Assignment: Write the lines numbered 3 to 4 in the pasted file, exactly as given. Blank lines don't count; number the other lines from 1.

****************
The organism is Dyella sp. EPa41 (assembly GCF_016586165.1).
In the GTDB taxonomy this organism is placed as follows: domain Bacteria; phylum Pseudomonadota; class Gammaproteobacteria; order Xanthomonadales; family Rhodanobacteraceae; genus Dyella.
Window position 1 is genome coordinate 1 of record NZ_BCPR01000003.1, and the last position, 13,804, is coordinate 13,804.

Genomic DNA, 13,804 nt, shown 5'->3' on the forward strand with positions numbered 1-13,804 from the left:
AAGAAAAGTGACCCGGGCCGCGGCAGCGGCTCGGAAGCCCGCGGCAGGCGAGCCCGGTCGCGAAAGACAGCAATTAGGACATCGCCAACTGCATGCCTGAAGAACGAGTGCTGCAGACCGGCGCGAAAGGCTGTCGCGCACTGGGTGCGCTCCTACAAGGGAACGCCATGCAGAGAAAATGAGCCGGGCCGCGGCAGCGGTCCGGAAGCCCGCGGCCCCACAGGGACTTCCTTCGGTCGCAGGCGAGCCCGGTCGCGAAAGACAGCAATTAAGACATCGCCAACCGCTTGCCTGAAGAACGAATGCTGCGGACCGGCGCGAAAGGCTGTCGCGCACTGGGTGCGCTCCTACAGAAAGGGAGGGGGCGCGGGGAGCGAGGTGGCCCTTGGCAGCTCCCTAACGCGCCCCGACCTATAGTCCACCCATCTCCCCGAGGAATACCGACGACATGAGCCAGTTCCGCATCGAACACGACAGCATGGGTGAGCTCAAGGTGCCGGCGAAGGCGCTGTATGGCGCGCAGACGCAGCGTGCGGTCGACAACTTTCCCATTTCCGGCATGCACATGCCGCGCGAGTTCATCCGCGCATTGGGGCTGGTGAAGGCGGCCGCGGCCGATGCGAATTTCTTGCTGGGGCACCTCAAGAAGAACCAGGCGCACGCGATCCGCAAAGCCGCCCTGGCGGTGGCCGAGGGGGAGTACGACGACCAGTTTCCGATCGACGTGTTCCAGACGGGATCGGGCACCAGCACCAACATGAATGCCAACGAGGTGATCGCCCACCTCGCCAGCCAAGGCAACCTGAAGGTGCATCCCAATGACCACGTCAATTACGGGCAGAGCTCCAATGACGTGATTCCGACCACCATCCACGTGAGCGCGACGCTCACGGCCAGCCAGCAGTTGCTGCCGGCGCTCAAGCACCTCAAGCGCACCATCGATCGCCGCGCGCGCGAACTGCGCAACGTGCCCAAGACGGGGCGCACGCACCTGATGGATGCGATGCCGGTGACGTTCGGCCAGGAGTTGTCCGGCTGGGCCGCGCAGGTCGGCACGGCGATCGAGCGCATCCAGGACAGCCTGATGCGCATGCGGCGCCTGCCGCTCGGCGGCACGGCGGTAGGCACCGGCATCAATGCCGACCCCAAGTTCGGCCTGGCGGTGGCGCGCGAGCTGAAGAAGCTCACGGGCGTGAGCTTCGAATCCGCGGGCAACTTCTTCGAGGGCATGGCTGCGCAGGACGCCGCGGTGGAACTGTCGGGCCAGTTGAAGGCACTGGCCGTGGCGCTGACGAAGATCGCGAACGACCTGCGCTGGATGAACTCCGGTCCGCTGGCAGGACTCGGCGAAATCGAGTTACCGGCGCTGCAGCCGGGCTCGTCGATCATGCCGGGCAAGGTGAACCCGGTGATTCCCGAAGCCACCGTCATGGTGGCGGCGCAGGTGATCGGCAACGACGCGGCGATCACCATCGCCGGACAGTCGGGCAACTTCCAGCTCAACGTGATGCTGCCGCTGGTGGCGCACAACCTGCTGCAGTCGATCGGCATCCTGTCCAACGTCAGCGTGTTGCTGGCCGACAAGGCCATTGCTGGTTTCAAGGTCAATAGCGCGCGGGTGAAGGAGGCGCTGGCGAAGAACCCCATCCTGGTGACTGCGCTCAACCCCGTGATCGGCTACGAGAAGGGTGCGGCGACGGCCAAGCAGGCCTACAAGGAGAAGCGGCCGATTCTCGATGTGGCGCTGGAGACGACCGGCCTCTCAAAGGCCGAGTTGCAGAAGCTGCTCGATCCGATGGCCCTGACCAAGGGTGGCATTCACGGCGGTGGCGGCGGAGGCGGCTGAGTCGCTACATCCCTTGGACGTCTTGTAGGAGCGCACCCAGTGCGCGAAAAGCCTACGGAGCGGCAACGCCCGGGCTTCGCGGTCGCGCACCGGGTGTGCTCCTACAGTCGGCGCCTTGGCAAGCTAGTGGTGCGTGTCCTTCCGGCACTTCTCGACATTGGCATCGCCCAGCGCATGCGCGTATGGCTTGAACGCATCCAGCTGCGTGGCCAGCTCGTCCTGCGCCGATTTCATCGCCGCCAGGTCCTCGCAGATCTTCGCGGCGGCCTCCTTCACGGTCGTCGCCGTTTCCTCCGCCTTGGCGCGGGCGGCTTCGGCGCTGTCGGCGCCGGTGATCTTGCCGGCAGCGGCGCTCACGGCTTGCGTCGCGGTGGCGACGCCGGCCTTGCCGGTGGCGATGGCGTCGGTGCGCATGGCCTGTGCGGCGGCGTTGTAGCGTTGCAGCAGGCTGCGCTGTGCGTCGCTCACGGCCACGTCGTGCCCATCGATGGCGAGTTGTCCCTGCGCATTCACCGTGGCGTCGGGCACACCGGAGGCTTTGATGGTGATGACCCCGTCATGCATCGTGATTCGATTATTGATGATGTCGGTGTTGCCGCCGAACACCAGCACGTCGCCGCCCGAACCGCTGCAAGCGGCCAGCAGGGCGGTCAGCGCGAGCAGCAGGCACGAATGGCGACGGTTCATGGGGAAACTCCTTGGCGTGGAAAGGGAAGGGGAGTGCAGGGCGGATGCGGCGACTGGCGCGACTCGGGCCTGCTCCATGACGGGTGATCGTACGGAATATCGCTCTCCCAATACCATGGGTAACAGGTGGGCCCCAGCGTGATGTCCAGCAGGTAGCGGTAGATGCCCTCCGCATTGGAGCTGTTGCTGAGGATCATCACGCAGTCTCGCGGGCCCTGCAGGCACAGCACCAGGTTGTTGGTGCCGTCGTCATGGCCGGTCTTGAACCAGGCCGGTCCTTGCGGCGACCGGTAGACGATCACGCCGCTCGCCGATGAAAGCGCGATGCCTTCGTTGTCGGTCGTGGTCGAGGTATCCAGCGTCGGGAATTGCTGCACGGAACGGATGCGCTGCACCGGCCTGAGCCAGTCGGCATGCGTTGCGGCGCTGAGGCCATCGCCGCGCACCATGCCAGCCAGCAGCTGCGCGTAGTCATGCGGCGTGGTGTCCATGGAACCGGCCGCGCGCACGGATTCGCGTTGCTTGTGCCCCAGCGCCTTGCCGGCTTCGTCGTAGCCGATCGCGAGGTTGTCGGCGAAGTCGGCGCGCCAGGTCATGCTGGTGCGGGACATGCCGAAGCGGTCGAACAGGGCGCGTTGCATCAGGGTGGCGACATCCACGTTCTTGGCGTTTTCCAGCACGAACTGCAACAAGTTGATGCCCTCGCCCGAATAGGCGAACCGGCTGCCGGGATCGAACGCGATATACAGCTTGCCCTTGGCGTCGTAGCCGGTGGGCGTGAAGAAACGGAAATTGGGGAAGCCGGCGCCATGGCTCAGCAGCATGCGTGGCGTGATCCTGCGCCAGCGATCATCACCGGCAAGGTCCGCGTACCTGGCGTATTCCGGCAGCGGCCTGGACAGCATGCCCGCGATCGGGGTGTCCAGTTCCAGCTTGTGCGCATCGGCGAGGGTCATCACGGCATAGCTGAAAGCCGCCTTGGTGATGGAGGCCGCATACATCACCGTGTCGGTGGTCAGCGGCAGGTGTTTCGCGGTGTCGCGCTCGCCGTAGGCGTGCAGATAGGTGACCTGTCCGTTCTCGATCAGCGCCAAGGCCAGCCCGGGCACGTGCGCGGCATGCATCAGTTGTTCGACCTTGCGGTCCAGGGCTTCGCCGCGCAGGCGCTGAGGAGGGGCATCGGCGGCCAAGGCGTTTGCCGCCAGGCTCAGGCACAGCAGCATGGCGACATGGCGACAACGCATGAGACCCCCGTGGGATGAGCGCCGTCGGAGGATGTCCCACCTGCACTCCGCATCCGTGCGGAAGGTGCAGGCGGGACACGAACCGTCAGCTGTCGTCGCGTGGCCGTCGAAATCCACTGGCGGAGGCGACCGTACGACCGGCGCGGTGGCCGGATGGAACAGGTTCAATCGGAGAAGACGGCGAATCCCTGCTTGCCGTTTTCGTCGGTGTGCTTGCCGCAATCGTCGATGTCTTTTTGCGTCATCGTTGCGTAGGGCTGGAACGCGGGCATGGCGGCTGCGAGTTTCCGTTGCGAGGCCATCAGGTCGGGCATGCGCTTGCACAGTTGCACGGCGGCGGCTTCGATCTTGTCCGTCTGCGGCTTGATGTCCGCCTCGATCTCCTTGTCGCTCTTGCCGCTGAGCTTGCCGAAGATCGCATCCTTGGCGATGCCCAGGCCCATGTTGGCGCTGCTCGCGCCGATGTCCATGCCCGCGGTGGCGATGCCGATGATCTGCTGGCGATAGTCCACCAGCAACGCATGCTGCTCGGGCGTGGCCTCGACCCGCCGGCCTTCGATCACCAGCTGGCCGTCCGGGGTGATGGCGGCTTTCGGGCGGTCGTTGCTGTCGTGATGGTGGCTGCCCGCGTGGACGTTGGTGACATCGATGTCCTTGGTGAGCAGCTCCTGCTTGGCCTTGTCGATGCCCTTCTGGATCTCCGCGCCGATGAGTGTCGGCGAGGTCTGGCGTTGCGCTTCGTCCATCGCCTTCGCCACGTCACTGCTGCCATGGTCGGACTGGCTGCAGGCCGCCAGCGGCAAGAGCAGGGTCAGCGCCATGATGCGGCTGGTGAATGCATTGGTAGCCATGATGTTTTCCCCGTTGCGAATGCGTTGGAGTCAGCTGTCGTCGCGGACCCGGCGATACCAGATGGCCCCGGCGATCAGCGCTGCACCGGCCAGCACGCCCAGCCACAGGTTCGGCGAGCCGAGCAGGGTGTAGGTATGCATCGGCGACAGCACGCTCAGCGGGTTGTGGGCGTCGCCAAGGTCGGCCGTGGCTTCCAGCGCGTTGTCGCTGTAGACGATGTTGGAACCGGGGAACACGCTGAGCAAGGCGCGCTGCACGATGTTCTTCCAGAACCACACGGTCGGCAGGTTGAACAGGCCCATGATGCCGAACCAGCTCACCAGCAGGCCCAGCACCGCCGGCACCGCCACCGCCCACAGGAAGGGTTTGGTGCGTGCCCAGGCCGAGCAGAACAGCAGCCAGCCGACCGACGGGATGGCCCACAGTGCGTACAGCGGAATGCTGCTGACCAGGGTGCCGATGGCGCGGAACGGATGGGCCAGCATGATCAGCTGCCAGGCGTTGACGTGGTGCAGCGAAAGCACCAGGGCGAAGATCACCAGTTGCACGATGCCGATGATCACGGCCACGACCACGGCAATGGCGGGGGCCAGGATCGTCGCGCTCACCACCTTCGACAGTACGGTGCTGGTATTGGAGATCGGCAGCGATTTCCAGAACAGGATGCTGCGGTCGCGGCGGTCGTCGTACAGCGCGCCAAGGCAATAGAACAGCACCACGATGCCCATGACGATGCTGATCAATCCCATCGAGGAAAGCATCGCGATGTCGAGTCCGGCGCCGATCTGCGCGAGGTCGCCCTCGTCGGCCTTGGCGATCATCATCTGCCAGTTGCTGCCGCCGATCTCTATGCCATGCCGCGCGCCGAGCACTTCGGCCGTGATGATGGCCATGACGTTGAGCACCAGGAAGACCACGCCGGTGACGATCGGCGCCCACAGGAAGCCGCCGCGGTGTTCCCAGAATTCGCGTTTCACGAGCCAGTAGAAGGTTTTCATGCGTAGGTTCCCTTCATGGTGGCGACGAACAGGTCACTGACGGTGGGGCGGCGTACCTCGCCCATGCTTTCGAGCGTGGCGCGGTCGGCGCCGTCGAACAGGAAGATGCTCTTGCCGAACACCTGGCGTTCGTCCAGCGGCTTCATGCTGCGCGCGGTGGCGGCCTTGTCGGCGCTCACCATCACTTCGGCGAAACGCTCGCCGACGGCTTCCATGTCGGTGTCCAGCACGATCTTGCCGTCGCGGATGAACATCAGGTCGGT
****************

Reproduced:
Window position 1 is genome coordinate 1 of record NZ_BCPR01000003.1, and the last position, 13,804, is coordinate 13,804.

Genomic DNA, 13,804 nt, shown 5'->3' on the forward strand with positions numbered 1-13,804 from the left: